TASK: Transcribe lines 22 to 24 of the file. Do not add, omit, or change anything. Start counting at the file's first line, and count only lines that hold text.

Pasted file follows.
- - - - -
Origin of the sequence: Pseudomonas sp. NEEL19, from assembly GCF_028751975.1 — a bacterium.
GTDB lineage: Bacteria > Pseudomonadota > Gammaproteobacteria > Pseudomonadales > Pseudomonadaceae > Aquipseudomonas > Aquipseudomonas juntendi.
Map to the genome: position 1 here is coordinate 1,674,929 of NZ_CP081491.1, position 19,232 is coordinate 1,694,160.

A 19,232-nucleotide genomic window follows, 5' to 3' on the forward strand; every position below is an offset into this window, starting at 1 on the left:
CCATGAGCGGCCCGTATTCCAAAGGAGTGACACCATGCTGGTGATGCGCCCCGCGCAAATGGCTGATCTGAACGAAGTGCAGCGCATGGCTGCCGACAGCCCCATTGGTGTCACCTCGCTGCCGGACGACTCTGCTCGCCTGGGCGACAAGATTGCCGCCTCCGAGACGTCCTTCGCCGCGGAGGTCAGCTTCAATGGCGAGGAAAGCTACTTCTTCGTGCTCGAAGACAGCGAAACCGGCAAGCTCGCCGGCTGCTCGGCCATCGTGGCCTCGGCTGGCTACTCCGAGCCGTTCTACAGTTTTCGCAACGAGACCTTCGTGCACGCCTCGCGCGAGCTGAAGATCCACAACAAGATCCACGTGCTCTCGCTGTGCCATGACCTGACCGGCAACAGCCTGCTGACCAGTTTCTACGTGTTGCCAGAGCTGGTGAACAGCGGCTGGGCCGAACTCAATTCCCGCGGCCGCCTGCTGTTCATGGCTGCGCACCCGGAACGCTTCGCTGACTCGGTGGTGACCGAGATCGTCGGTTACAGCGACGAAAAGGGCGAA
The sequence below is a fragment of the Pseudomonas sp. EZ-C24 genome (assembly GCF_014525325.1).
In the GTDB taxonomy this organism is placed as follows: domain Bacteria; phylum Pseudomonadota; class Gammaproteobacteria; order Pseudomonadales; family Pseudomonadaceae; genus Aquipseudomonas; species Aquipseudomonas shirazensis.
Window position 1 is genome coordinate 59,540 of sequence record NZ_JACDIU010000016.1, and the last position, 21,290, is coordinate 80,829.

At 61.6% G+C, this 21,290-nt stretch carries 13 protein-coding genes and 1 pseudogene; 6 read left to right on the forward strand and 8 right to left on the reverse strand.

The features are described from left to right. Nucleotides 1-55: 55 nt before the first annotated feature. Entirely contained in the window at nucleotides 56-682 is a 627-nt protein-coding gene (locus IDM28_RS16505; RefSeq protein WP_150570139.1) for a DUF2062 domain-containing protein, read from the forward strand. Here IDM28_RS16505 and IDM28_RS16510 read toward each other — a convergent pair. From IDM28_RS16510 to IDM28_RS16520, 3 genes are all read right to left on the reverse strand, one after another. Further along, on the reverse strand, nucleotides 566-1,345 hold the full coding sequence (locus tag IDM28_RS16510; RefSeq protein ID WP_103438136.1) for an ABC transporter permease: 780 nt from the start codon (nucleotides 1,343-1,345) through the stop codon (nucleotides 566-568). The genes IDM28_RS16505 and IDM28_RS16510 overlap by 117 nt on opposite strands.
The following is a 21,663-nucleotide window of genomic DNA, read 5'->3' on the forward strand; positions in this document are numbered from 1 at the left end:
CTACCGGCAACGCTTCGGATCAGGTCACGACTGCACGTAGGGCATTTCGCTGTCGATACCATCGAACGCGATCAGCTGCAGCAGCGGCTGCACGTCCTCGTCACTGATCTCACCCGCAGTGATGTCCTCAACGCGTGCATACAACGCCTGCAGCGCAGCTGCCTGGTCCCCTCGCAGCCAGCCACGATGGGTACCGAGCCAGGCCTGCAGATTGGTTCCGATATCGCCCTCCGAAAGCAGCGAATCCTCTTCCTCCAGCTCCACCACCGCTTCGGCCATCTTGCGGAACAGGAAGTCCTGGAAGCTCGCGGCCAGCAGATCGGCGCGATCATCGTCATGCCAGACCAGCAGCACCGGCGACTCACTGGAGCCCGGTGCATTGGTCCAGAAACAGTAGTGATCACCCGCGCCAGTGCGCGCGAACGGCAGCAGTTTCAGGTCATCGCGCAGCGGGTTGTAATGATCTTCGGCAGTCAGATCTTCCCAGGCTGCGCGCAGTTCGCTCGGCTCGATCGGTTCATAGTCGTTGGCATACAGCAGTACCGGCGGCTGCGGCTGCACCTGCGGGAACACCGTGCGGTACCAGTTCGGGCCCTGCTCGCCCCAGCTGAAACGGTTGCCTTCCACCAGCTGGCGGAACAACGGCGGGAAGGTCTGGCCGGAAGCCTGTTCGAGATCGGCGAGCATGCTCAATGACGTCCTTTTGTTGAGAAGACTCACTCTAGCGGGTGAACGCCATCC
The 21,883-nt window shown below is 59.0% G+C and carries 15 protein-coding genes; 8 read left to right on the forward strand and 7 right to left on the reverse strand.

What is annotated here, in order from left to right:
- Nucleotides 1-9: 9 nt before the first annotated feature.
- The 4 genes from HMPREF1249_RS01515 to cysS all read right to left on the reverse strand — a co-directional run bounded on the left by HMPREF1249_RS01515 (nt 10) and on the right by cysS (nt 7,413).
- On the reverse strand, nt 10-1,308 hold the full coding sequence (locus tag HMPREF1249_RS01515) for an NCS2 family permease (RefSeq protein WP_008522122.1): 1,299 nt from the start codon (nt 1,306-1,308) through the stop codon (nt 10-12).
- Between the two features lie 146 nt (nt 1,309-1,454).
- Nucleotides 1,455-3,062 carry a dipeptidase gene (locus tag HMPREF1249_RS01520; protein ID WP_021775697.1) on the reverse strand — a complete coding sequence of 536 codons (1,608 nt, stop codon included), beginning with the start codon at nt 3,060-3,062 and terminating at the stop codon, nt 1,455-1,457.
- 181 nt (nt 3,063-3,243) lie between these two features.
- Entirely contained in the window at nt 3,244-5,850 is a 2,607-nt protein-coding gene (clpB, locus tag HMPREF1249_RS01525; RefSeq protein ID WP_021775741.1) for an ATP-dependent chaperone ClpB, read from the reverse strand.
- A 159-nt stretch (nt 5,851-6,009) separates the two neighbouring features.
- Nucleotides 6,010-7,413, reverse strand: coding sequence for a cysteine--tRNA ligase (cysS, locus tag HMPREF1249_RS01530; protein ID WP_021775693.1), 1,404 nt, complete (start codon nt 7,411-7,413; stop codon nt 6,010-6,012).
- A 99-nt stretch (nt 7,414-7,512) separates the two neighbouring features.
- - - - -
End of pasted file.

- A 159-nt stretch (nt 5,851-6,009) separates the two neighbouring features.
- Nucleotides 6,010-7,413, reverse strand: coding sequence for a cysteine--tRNA ligase (cysS, locus tag HMPREF1249_RS01530; protein ID WP_021775693.1), 1,404 nt, complete (start codon nt 7,411-7,413; stop codon nt 6,010-6,012).
- A 99-nt stretch (nt 7,414-7,512) separates the two neighbouring features.